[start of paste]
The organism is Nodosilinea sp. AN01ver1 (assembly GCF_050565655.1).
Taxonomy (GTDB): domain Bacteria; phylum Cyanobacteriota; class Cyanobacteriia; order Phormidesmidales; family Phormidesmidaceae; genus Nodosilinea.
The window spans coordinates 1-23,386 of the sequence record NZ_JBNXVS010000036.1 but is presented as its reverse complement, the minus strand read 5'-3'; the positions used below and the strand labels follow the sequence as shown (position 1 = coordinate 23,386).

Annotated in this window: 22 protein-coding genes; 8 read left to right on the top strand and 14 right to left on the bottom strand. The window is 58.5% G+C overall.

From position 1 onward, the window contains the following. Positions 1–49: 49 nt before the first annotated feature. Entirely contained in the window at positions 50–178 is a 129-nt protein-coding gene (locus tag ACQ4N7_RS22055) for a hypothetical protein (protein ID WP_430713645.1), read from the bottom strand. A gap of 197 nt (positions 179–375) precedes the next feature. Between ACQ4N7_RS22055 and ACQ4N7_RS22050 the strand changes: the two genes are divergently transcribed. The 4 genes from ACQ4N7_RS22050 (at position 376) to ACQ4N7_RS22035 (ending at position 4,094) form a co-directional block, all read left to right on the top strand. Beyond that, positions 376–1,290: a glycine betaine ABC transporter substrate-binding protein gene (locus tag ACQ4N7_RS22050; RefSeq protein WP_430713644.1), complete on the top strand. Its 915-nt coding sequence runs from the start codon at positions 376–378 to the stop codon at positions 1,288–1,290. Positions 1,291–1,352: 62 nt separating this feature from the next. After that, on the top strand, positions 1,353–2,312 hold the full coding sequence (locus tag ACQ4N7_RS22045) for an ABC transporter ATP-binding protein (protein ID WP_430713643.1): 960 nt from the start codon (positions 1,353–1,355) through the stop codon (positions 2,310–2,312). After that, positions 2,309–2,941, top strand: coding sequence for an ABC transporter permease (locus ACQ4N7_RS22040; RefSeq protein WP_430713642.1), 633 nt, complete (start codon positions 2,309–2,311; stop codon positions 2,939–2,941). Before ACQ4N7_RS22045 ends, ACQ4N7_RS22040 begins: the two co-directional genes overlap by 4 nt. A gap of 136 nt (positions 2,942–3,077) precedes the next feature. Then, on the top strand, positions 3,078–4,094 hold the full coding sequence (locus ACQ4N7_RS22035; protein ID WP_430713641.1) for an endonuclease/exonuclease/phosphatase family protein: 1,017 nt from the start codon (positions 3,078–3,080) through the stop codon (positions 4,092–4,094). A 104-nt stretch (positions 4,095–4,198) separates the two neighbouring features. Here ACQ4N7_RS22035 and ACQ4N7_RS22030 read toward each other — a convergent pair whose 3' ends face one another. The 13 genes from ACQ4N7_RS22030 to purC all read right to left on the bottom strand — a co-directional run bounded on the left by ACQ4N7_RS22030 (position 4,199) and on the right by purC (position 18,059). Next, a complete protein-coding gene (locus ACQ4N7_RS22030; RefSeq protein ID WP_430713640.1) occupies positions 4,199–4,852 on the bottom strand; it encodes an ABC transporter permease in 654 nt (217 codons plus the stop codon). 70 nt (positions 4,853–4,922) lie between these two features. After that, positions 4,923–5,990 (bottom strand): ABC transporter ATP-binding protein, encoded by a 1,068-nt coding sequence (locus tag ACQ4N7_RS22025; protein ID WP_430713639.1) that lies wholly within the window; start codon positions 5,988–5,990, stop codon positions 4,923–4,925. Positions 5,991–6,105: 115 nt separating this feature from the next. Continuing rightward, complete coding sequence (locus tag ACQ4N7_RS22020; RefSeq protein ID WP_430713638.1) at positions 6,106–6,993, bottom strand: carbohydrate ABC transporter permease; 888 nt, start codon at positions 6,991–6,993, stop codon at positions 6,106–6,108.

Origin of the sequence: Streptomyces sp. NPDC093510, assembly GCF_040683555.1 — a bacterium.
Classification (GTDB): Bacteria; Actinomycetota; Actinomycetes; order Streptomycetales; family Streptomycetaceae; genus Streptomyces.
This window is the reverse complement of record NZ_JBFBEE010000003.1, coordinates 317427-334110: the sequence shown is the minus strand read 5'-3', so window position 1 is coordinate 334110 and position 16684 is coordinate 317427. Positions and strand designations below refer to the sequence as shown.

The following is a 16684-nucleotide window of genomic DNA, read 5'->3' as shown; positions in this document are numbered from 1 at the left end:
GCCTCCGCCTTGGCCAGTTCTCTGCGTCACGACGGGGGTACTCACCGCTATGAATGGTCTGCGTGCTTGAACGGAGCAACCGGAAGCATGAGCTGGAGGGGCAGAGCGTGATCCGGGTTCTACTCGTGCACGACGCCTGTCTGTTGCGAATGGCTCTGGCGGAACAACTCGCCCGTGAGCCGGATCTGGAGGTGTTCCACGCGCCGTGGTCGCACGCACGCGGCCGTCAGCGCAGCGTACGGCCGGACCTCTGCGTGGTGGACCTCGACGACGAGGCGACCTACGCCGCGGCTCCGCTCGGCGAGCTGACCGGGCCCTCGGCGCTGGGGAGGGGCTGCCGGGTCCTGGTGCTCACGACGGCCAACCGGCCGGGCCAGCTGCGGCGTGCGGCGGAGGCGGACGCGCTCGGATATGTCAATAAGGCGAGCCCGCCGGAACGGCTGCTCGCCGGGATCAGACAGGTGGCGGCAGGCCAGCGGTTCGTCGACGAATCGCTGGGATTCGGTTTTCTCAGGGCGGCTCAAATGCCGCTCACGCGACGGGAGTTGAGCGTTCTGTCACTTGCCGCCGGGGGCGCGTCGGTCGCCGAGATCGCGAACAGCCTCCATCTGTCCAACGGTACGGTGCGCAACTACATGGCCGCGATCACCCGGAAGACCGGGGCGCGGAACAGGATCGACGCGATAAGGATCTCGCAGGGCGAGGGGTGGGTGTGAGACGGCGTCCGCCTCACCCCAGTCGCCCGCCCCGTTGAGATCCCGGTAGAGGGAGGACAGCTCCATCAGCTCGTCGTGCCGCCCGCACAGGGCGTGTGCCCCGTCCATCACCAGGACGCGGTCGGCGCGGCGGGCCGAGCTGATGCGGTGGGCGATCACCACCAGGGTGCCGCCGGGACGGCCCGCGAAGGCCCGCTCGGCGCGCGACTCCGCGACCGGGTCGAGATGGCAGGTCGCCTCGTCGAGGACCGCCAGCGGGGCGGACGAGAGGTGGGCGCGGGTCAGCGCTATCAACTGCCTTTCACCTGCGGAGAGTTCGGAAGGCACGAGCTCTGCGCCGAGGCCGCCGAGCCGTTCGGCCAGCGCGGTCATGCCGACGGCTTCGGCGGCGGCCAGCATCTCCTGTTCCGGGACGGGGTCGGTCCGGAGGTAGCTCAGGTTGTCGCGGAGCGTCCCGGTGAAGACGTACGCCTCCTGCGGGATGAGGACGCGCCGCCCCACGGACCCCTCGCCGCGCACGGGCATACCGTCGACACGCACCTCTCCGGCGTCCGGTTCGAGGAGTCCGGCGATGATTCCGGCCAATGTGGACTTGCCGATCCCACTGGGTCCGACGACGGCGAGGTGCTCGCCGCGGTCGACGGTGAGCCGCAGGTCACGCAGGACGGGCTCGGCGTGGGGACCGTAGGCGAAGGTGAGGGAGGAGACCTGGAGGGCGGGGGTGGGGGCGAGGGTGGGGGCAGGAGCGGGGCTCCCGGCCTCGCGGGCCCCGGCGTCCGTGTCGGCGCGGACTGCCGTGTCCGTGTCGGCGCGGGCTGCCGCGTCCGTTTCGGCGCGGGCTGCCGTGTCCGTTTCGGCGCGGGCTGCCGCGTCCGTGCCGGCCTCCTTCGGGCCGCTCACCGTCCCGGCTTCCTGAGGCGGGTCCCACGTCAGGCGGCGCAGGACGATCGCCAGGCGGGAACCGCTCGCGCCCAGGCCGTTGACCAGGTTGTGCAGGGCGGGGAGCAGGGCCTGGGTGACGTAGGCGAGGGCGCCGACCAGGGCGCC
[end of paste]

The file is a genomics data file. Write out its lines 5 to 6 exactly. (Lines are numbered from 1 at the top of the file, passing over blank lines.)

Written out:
From position 1 onward, the window contains the following. Positions 1–49: 49 nt before the first annotated feature. Entirely contained in the window at positions 50–178 is a 129-nt protein-coding gene (locus tag ACQ4N7_RS22055) for a hypothetical protein (protein ID WP_430713645.1), read from the bottom strand. A gap of 197 nt (positions 179–375) precedes the next feature. Between ACQ4N7_RS22055 and ACQ4N7_RS22050 the strand changes: the two genes are divergently transcribed. The 4 genes from ACQ4N7_RS22050 (at position 376) to ACQ4N7_RS22035 (ending at position 4,094) form a co-directional block, all read left to right on the top strand. Beyond that, positions 376–1,290: a glycine betaine ABC transporter substrate-binding protein gene (locus tag ACQ4N7_RS22050; RefSeq protein WP_430713644.1), complete on the top strand. Its 915-nt coding sequence runs from the start codon at positions 376–378 to the stop codon at positions 1,288–1,290. Positions 1,291–1,352: 62 nt separating this feature from the next. After that, on the top strand, positions 1,353–2,312 hold the full coding sequence (locus tag ACQ4N7_RS22045) for an ABC transporter ATP-binding protein (protein ID WP_430713643.1): 960 nt from the start codon (positions 1,353–1,355) through the stop codon (positions 2,310–2,312). After that, positions 2,309–2,941, top strand: coding sequence for an ABC transporter permease (locus ACQ4N7_RS22040; RefSeq protein WP_430713642.1), 633 nt, complete (start codon positions 2,309–2,311; stop codon positions 2,939–2,941). Before ACQ4N7_RS22045 ends, ACQ4N7_RS22040 begins: the two co-directional genes overlap by 4 nt. A gap of 136 nt (positions 2,942–3,077) precedes the next feature. Then, on the top strand, positions 3,078–4,094 hold the full coding sequence (locus ACQ4N7_RS22035; protein ID WP_430713641.1) for an endonuclease/exonuclease/phosphatase family protein: 1,017 nt from the start codon (positions 3,078–3,080) through the stop codon (positions 4,092–4,094). A 104-nt stretch (positions 4,095–4,198) separates the two neighbouring features. Here ACQ4N7_RS22035 and ACQ4N7_RS22030 read toward each other — a convergent pair whose 3' ends face one another. The 13 genes from ACQ4N7_RS22030 to purC all read right to left on the bottom strand — a co-directional run bounded on the left by ACQ4N7_RS22030 (position 4,199) and on the right by purC (position 18,059). Next, a complete protein-coding gene (locus ACQ4N7_RS22030; RefSeq protein ID WP_430713640.1) occupies positions 4,199–4,852 on the bottom strand; it encodes an ABC transporter permease in 654 nt (217 codons plus the stop codon). 70 nt (positions 4,853–4,922) lie between these two features. After that, positions 4,923–5,990 (bottom strand): ABC transporter ATP-binding protein, encoded by a 1,068-nt coding sequence (locus tag ACQ4N7_RS22025; protein ID WP_430713639.1) that lies wholly within the window; start codon positions 5,988–5,990, stop codon positions 4,923–4,925. Positions 5,991–6,105: 115 nt separating this feature from the next. Continuing rightward, complete coding sequence (locus tag ACQ4N7_RS22020; RefSeq protein ID WP_430713638.1) at positions 6,106–6,993, bottom strand: carbohydrate ABC transporter permease; 888 nt, start codon at positions 6,991–6,993, stop codon at positions 6,106–6,108.

Origin of the sequence: Streptomyces sp. NPDC093510, assembly GCF_040683555.1 — a bacterium.